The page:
The pound is up this morning against the euro, despite inconclusive Brexit talks, with Michel Barnier saying no significant progress had been made. However, the UK and EU have committed to continuing negotiations until the end of the year.
The dollar was helped by an unexpected 2 million growth in jobs at the end of last week, however, it is weaker against the pound this morning. This will be a busy week, with a number of data releases and the Federal Reserve’s latest interest rate decision.
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GBP: Brexit talks reach deadlock
After a soft week against the euro, the pound strengthened on Friday and is strong against both the euro and dollar this morning. This is due to news that the UK and the EU have committed to continuing Brexit negotiations throughout the year, despite reaching a stalemate last week.
The latest round of Brexit negotiations ended in deadlock, with the EU’s Chief Negotiator, Michel Barnier, confirming that a deal cannot yet be reached. The pound’s reaction suggests that the markets had been expecting this outcome.
We’ll see a series of data releases at the end of this week, including Industrial Production and GDP figures.
In the press briefing on Friday, Health Secretary Matt Hancock cited “encouraging trends” as the figures published by the Office for National Statistics show that the number of people who have coronavirus in England has fallen. However, he also added that there is “still so much to do.”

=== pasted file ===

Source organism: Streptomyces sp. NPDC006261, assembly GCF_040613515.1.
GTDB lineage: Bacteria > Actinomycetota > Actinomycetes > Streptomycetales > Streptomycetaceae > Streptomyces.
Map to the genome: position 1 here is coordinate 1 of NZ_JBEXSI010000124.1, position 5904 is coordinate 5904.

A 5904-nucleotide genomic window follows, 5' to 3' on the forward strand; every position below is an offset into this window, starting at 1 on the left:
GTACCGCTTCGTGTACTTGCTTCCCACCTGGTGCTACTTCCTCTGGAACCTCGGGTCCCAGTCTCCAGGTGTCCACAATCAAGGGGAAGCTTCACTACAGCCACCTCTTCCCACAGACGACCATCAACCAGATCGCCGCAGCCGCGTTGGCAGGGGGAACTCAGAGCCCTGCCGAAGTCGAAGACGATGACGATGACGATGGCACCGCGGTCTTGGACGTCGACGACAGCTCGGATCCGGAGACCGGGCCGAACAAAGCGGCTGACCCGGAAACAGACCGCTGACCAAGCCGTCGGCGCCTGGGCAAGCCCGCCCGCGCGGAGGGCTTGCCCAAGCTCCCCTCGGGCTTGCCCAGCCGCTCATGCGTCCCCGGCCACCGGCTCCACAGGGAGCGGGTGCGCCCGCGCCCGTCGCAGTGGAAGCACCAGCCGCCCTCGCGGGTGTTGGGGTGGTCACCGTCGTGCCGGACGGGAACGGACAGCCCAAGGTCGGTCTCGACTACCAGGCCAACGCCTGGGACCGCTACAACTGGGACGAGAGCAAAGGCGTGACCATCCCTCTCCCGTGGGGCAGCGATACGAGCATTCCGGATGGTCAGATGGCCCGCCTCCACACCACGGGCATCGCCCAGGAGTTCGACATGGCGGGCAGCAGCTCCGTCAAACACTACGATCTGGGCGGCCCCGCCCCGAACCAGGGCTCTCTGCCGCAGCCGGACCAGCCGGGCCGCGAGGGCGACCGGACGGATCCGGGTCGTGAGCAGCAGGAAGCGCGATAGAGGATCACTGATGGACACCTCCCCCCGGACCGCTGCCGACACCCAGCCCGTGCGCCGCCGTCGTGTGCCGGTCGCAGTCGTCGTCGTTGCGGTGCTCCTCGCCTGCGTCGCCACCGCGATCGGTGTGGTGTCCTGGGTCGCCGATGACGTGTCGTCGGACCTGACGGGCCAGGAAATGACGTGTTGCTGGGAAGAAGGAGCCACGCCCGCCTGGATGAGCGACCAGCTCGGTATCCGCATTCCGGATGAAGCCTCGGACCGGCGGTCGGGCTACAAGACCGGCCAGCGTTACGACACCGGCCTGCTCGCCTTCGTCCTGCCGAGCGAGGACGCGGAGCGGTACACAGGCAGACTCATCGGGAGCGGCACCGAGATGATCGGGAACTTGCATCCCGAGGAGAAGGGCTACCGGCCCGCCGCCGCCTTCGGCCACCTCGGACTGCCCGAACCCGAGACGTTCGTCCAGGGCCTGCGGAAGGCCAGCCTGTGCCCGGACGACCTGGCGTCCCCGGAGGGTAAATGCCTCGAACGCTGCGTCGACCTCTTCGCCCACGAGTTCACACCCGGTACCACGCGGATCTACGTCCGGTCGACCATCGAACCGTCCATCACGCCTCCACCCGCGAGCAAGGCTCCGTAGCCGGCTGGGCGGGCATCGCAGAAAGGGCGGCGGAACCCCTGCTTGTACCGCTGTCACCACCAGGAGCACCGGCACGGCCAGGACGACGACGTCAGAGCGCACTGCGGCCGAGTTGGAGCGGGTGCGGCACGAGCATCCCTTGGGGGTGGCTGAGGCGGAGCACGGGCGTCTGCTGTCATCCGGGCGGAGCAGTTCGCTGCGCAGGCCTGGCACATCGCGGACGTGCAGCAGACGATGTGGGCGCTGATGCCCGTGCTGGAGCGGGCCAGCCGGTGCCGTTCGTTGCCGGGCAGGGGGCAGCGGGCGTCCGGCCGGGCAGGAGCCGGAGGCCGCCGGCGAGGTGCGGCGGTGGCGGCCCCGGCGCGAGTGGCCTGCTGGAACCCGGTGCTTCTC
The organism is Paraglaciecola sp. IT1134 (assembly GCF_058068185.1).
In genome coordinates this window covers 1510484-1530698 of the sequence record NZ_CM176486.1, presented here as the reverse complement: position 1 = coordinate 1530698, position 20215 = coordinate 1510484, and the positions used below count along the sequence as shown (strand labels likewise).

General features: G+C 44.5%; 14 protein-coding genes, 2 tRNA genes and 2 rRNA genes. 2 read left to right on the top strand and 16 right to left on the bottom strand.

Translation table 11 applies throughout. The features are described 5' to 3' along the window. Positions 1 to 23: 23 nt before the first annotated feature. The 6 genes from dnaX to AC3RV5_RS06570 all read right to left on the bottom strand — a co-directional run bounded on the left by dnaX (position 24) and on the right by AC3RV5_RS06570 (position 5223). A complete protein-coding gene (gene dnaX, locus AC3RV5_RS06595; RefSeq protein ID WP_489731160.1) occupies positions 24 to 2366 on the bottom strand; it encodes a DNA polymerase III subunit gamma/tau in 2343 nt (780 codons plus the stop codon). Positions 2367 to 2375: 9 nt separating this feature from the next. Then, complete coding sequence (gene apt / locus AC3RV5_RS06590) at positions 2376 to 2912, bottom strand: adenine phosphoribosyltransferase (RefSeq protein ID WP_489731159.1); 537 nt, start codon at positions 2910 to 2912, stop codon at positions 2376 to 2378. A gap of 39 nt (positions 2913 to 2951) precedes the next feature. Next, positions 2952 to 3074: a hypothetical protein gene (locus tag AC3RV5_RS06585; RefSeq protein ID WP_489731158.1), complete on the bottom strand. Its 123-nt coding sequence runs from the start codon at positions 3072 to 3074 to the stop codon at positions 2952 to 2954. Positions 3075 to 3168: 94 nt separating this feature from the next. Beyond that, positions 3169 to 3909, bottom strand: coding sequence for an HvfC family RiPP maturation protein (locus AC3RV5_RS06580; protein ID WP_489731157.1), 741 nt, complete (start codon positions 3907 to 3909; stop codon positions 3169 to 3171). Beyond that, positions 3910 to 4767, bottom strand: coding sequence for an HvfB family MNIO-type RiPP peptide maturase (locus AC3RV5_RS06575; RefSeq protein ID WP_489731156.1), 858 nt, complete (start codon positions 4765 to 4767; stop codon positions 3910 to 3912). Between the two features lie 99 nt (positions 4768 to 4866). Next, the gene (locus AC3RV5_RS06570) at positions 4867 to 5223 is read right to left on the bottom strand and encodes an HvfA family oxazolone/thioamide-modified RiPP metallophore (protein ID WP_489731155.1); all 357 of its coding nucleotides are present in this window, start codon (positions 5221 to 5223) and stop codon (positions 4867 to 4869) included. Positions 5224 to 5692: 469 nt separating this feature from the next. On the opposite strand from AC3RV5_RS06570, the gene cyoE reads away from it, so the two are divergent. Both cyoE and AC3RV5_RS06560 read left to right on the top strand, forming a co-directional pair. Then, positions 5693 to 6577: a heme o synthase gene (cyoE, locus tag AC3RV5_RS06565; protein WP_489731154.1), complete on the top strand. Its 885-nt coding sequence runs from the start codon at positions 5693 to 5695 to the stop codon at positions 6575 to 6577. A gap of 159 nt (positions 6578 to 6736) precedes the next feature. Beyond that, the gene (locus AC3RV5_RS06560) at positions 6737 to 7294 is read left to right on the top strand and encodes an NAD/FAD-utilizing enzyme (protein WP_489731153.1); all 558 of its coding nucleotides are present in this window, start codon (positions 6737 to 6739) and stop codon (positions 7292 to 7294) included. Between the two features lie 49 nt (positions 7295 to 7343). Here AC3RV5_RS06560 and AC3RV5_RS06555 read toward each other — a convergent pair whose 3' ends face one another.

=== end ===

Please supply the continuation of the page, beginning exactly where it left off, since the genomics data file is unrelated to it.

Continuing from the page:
EUR: Euro down on poor factory orders
Euro ended last week down against the pound, after German factory orders came in much worse than expected. Italian retail sales were also shown to have declined year-on-year in figures for April. German industrial production this morning also showed a decline.
Little progress has been made on the Brexit trade talks, according to Michel Barnier. Competition rules, fishing and security cooperation continue to be sticking points, although some observers say there could be a softening of rules on state aid and fishing.
The euro had previously been given a boost last week by the ECB’s announcement of an expansion of its asset-buying programme, and an unexpected extension until summer 2021.
USD: Non-farm payrolls are better than expected
The dollar strengthened at the end of last week as Non-Farm Payrolls came in better than expected. The US economy unexpectedly added 2.5 million jobs in May, the most on record, beating expectations of an 8 million cut. However, gains were capped due to ongoing concerns over the state of the economy.
This week, the Federal Reserve will release their latest decision on interest rates and there will be a series of data releases, including inflation rate figures.
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